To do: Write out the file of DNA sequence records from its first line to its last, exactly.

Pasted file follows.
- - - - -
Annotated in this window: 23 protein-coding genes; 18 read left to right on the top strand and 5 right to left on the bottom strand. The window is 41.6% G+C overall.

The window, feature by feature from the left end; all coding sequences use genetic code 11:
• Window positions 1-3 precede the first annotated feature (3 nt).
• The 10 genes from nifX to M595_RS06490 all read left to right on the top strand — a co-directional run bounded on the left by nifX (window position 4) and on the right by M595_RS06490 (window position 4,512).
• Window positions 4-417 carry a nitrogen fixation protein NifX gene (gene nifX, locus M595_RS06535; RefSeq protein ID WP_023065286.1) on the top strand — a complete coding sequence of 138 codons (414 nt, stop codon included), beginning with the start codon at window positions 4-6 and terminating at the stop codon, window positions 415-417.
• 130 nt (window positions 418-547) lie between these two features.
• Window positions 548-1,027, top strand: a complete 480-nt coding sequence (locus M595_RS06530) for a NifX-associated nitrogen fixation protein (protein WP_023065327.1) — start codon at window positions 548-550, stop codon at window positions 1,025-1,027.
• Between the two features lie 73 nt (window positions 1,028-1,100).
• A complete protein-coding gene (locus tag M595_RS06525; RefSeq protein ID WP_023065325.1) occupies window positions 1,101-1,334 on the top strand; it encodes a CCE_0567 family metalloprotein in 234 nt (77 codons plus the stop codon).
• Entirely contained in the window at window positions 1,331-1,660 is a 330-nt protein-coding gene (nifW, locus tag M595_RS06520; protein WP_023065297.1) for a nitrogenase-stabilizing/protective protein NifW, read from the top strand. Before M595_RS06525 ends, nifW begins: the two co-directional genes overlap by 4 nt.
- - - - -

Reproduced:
Annotated in this window: 23 protein-coding genes; 18 read left to right on the top strand and 5 right to left on the bottom strand. The window is 41.6% G+C overall.

The window, feature by feature from the left end; all coding sequences use genetic code 11:
• Window positions 1-3 precede the first annotated feature (3 nt).
• The 10 genes from nifX to M595_RS06490 all read left to right on the top strand — a co-directional run bounded on the left by nifX (window position 4) and on the right by M595_RS06490 (window position 4,512).
• Window positions 4-417 carry a nitrogen fixation protein NifX gene (gene nifX, locus M595_RS06535; RefSeq protein ID WP_023065286.1) on the top strand — a complete coding sequence of 138 codons (414 nt, stop codon included), beginning with the start codon at window positions 4-6 and terminating at the stop codon, window positions 415-417.
• 130 nt (window positions 418-547) lie between these two features.
• Window positions 548-1,027, top strand: a complete 480-nt coding sequence (locus M595_RS06530) for a NifX-associated nitrogen fixation protein (protein WP_023065327.1) — start codon at window positions 548-550, stop codon at window positions 1,025-1,027.
• Between the two features lie 73 nt (window positions 1,028-1,100).
• A complete protein-coding gene (locus tag M595_RS06525; RefSeq protein ID WP_023065325.1) occupies window positions 1,101-1,334 on the top strand; it encodes a CCE_0567 family metalloprotein in 234 nt (77 codons plus the stop codon).
• Entirely contained in the window at window positions 1,331-1,660 is a 330-nt protein-coding gene (nifW, locus tag M595_RS06520; protein WP_023065297.1) for a nitrogenase-stabilizing/protective protein NifW, read from the top strand. Before M595_RS06525 ends, nifW begins: the two co-directional genes overlap by 4 nt.